In Aldous Huxley’s dystopian Brave New World, citizens contribute to society even after death. As gases exit a crematorium smokestack, a special device recovers phosphorus — “more than a kilo and a half per adult corpse.” The recovered phosphorus then fertilizes all manner of plant life, which thrives on this vital nutrient recycled from the remains of the dead.

Huxley’s account is remarkable because it was written in the early 1930s, when far less public attention was devoted to the supply of natural resources. In fact, the full potential of phosphorus would be demonstrated several decades later. Its targeted use fueled the green revolution of the 1960s and 1970s, which dramatically improved crop yields and helped minimize the proportion of the world’s population remaining underfed.

Maize plants growing on unsupplemented versus fertilized soil

Adding phosphorus to nutrient-poor soils can dramatically enhance crop production. Maize plants in the foreground of this photo taken on Brazil’s cerrado are growing on unsupplemented soil; the taller ones behind them received phosphorus fertilizer. Photo by D.M.G. De Sousa.

Farmers around the world have come to depend on manufactured inorganic fertilizers containing key plant nutrients phosphorus, nitrogen and potassium to enhance soil fertility, especially in the otherwise poor soils of most tropical settings. But while all three are relatively abundant in nature, commercially viable sources of phosphorus to make these fertilizers could be exhausted just a few decades from now. That prospect, which remains a source of heated debate, has spurred a drive to recover the significant quantities of this element that disappear in the waste streams of cities and farms. Such recovery would have a bonus benefit: Even without the threat of shortages, minimizing the disposal of phosphorus is increasingly key to preventing degradation of valuable freshwater resources.

Momentous Shift

The availability of nitrogen, phosphorus and potassium in soil is a limiting factor in plant growth. The limitation imposed by phosphorus is the strictest, based on the amount of this material that plants take up and concentrate. Since all living organisms incorporate phosphorus in varying chemical combinations, modest amounts are relatively easy to obtain from biological sources. Spreading animal manure on fields is among the oldest known ways to add phosphorus to a crop. Urine can also be effective. Guano from birds and bats is exceptionally rich in this regard, as is bone meal.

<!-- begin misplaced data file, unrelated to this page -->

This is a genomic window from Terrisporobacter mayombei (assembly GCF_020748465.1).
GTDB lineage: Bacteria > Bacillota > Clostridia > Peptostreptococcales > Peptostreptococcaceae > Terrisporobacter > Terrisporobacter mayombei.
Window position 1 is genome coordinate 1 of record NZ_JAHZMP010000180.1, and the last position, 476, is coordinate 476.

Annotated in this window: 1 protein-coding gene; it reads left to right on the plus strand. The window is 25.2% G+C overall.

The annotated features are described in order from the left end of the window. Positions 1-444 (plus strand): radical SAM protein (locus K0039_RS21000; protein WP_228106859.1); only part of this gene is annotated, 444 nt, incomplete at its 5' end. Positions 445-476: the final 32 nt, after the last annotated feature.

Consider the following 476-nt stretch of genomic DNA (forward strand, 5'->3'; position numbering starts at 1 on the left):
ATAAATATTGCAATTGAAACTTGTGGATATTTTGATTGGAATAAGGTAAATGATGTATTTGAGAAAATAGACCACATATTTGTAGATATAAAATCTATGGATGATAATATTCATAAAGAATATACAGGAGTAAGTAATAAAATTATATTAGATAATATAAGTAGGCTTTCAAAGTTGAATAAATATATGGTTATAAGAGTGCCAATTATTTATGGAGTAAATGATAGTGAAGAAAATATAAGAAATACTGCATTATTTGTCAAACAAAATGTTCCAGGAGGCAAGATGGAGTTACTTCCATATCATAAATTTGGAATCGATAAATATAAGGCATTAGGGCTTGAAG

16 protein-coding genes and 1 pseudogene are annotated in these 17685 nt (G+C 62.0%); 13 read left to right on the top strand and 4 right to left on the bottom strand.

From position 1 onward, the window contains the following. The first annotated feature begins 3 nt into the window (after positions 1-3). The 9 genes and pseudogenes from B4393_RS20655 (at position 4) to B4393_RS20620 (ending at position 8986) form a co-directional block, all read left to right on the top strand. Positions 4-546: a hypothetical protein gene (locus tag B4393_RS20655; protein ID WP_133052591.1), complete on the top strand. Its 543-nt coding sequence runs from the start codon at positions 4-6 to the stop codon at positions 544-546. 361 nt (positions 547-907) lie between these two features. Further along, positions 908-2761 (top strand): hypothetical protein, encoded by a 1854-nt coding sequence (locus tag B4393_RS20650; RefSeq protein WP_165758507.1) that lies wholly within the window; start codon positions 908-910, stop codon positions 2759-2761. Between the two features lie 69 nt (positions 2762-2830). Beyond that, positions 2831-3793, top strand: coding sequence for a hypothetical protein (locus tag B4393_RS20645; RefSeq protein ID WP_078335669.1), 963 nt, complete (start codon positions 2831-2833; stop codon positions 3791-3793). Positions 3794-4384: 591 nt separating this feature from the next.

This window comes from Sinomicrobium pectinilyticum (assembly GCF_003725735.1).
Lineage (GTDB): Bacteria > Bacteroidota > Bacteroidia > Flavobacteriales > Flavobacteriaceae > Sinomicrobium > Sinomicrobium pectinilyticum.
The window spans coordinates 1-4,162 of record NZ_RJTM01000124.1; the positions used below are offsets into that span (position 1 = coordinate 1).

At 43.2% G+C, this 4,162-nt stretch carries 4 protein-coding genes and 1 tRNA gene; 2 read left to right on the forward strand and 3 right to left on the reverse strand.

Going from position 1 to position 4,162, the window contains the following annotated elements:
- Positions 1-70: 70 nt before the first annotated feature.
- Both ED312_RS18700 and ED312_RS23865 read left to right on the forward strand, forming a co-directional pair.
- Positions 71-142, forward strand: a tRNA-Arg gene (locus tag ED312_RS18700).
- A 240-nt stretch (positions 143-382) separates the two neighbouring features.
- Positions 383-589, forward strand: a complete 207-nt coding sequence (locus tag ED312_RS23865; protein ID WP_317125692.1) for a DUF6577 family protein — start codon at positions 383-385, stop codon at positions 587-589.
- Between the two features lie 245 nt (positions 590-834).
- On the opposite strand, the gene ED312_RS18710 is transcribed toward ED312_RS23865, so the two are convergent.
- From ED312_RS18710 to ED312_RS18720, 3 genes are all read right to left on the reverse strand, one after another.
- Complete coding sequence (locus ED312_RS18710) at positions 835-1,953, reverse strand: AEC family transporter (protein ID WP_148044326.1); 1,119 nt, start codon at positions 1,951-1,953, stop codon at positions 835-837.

“Increasing environmental, economic, geopolitical and social concerns about the short- and long-term use of phosphate rock in agriculture means there is a need to reassess the way crops obtain their phosphorus and humanity is fed.” — Dana CordellYet even as Huxley was writing, and certainly by the time the green revolution rolled around, such organic inputs were no longer sufficient to match the scale of agricultural output. As a result, most of the phosphorus that ends up on fields today comes not from organic materials, but from inorganic phosphates extracted from geological deposits.

This distinction makes no difference to crops. For our society and economy, on the other hand, the shift has been nothing less than momentous.

“Today, we are effectively dependent on phosphorus from mined phosphate rock,” says environmental scientist Dana Cordell, a research principal at the Institute for Sustainable Futures in Sydney, Australia. In many places, such as Brazil or central Africa, phosphate-based fertilizers are essential to maintaining crop yields and ensuring domestic food security. And that, Cordell says, spells trouble. For her, inorganic phosphates represent a nonrenewable resource that contrasts sharply with traditional sources of phosphorus such as manure, which are integrated into a natural environmental cycle. And because they’re only found in certain areas, global politics comes into play.

“Increasing environmental, economic, geopolitical and social concerns about the short- and long-term use of phosphate rock in agriculture means there is a need to reassess the way crops obtain their phosphorus and humanity is fed,” she says.

Peak Phosphorus?

Some, including Cordell, see a limited future for the conventional mining of phosphates. Easily obtained, high-quality deposits of this material will become harder to find, and its price could be expected to rise accordingly. Production should ultimately peak as commercially viable supplies become more limited, reducing the amount of phosphorus available for use as fertilizer. This reduction would be reflected by declining agricultural production in some parts of the world, along with the specter of mounting hunger.

What remains a point of contention is exactly when such problems might arise. Cordell and others insist that this scenario could play out in a very few decades, as the quality of available phosphate begins to decline.

“Importantly, this means increasing energy and other resources (like sulfur) are therefore required to mine, process and extract the same nutrient value from phosphate rock while simultaneously generating more waste,” she says. “Further, the global trade of phosphate commodities to the farm gate currently relies on fossil fuel energy, yet in a carbon-constrained future, shipping millions of tons of phosphate rock and fertilizers around the globe may no longer be appropriate or possible.”